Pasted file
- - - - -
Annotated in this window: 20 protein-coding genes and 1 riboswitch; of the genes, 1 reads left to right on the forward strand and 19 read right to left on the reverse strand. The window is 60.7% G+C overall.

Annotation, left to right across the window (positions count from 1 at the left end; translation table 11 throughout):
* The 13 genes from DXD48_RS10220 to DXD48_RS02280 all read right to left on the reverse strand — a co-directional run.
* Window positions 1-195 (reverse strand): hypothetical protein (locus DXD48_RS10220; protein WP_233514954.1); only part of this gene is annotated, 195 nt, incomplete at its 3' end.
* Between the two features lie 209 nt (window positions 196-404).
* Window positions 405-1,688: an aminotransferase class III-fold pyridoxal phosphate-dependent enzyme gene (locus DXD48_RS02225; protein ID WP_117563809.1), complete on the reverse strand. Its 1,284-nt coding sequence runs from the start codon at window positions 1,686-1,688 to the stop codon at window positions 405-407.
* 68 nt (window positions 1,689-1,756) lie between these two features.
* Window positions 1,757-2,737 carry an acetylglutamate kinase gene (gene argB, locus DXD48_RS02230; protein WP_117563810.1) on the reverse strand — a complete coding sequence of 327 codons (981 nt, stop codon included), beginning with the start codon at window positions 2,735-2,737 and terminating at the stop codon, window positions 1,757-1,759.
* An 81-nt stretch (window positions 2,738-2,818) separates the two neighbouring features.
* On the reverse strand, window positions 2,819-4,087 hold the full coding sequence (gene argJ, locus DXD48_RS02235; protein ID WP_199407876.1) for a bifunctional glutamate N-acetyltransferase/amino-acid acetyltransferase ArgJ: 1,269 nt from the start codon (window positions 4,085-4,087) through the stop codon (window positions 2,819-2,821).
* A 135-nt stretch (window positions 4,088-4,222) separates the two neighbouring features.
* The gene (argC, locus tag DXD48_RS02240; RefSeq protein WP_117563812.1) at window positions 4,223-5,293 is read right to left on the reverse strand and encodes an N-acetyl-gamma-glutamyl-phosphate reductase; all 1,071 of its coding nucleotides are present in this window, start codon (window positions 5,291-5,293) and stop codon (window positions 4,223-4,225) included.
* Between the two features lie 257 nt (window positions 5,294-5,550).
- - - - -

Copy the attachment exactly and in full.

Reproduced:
Annotated in this window: 20 protein-coding genes and 1 riboswitch; of the genes, 1 reads left to right on the forward strand and 19 read right to left on the reverse strand. The window is 60.7% G+C overall.

Annotation, left to right across the window (positions count from 1 at the left end; translation table 11 throughout):
* The 13 genes from DXD48_RS10220 to DXD48_RS02280 all read right to left on the reverse strand — a co-directional run.
* Window positions 1-195 (reverse strand): hypothetical protein (locus DXD48_RS10220; protein WP_233514954.1); only part of this gene is annotated, 195 nt, incomplete at its 3' end.
* Between the two features lie 209 nt (window positions 196-404).
* Window positions 405-1,688: an aminotransferase class III-fold pyridoxal phosphate-dependent enzyme gene (locus DXD48_RS02225; protein ID WP_117563809.1), complete on the reverse strand. Its 1,284-nt coding sequence runs from the start codon at window positions 1,686-1,688 to the stop codon at window positions 405-407.
* 68 nt (window positions 1,689-1,756) lie between these two features.
* Window positions 1,757-2,737 carry an acetylglutamate kinase gene (gene argB, locus DXD48_RS02230; protein WP_117563810.1) on the reverse strand — a complete coding sequence of 327 codons (981 nt, stop codon included), beginning with the start codon at window positions 2,735-2,737 and terminating at the stop codon, window positions 1,757-1,759.
* An 81-nt stretch (window positions 2,738-2,818) separates the two neighbouring features.
* On the reverse strand, window positions 2,819-4,087 hold the full coding sequence (gene argJ, locus DXD48_RS02235; protein ID WP_199407876.1) for a bifunctional glutamate N-acetyltransferase/amino-acid acetyltransferase ArgJ: 1,269 nt from the start codon (window positions 4,085-4,087) through the stop codon (window positions 2,819-2,821).
* A 135-nt stretch (window positions 4,088-4,222) separates the two neighbouring features.
* The gene (argC, locus tag DXD48_RS02240; RefSeq protein WP_117563812.1) at window positions 4,223-5,293 is read right to left on the reverse strand and encodes an N-acetyl-gamma-glutamyl-phosphate reductase; all 1,071 of its coding nucleotides are present in this window, start codon (window positions 5,291-5,293) and stop codon (window positions 4,223-4,225) included.
* Between the two features lie 257 nt (window positions 5,294-5,550).